What the article is talking about when it says “preconceived notions” is Christianity according to the Bible. Emerging figures accept some of it but find to accept all of it is too restricting. Many of them call themselves “red letter Christians,” supposing to mean they adhere to all the red letters that Jesus said; but they have actually chosen which red letters they adhere to—they don’t accept them all. For instance, they dismiss red letters that refer to there being a hell for those who reject Jesus Christ as Lord, God, and Savior. When the word missional is used, this doesn’t mean traditional missionary efforts to evangelize the world. It means to realize that all of humanity is saved and being saved along with all of creation and that the means of salvation didn’t take place in a one-time event (the Cross) but is an ongoing procedure that occurs as people begin to realize they are all connected to one another and can bring about a Utopian society through this interconnectedness. Such emerging buzz words like missional fool a lot of people though.

Incidentally, if you’ve never read the article we posted in the summer of 2010 regarding Jim Wallis and Sojourners, “Sojourners Founder Jim Wallis’ Revolutionary Anti-Christian “Gospel” (and Will Christian Leaders Stand with Wallis?)” we highly recommend it.2 But be warned—you may find it quite disturbing when you read what the agenda behind the scenes really is.

The rally call to throw out Christianity but keep “Jesus” isn’t a new one—we’ve heard it many times before from various emerging contemplatives. Futurist Erwin McManus once said in an interview:

My goal is to destroy Christianity as a world religion and be a recatalyst for the movement of Jesus Christ . . . Some people are upset with me because it sounds like I’m anti-Christian. I think they might be right.3

And, of course, there is Dan Kimball’s book, They Like Jesus But Not the Church. In a book review of Kimball’s book, Lighthouse Trails stated that the book should really be called They Like (Another) Jesus But Not the Church, the Bible, Morality, or the Truth.4 Kimball interviews several young people (one is a lesbian) who tell him they “like and respect Jesus” but they don’t want anything to do with going to church or with those Christians who take the Bible literally. Kimball says these are “exciting times” we live in “when Jesus is becoming more and more respected in our culture by non-churchgoing people.”5 He says we should “be out listening to what non-Christians, especially those in their late teens to thirties, are saying and thinking about the church and Christianity.”6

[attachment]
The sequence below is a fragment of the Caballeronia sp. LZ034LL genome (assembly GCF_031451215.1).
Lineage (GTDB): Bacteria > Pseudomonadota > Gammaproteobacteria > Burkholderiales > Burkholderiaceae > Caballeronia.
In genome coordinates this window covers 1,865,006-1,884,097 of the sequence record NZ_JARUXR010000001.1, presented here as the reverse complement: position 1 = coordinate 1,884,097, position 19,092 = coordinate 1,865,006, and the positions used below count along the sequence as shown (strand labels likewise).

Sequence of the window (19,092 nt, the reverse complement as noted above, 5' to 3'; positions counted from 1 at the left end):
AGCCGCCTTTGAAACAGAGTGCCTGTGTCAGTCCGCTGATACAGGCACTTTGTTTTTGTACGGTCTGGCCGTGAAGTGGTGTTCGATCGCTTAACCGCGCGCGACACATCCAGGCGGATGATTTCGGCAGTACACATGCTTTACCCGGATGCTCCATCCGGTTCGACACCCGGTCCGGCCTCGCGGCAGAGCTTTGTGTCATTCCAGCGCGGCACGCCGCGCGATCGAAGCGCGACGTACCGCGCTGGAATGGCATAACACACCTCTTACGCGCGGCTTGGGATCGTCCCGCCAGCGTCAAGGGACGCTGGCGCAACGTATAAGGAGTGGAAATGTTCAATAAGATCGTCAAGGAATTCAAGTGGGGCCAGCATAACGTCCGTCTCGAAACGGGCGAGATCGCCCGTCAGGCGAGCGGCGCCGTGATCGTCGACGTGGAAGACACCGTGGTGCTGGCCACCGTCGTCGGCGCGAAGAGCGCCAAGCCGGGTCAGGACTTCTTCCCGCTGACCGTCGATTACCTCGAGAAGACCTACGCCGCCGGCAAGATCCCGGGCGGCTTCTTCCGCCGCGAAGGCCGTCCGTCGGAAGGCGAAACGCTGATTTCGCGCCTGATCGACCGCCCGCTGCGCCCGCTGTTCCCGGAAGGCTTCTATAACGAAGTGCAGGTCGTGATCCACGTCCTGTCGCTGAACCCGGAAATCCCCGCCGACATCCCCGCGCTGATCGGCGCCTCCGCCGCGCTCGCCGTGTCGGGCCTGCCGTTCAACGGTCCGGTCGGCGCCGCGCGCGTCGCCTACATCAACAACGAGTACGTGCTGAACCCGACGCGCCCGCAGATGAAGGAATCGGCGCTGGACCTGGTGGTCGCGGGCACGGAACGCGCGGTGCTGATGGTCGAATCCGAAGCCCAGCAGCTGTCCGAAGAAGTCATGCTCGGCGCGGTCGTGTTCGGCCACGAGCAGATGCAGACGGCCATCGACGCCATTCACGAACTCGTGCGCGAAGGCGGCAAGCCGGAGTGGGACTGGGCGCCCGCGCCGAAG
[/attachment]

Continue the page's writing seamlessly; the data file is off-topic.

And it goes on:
According to Kimball, it is vitally important that we as Christians be accepted by non-Christians and not thought of as abnormal or strange. But in order to do that, he says we must change the way we live and behave. Kimball insists that “those who are rejecting faith in Jesus” do so because of their views of Christians and the church.7 But he makes it clear throughout the book that these distorted views are not the fault of the unbeliever but are the fault of Christians, but not all Christians, just those fundamentalist ones who take the Bible literally, believe that homosexuality is a sin, and think certain things are wrong and harmful to society . . . and actually speak up about these things.

Perhaps what is most damaging about Dan Kimball’s book is his black and white, either or reasoning (the very thing he accuses Christians of). He makes it very clear that you cannot be a Christian who takes the Bible literally and also be a humble, loving, thoughtful person. They are two different things, according to Kimball. There is no such thing as a loving, humble Christian who takes the Bible literally. His book further alienates believers in a world that is already hostile to those who say Jesus is the only way to salvation, the Bible should be taken literally, homosexuality is a sin, and we are called out of this world to live righteously by the grace of God.

Brian McLaren, the emerging church’s early pioneer, resonates with these ill feelings toward the Christian faith when he states:

I must add, though, that I don’t believe making disciples must equal making adherents to the Christian religion. It may be advisable in many (not all!) circumstances to help people become followers of Jesus and remain within their Buddhist, Hindu, or Jewish contexts.8

Roger Oakland deals with this “we love Jesus but hate Christianity” mentality in his book Faith Undone. Listen to a few quotes Oakland includes in that book:

For me, the beginning of sharing my faith with people began by throwing out Christianity and embracing Christian spirituality, a nonpolitical mysterious system that can be experienced but not explained.9—Don Miller, Blue Like Jazz

They [Barbarians] see Christianity as a world religion, in many ways no different from any other religious system. Whether Buddhism, Hinduism, Islam, or Christianity, they’re not about religion; they’re about advancing the revolution Jesus started two thousand years ago.10—Erwin McManus, The Barbarian Way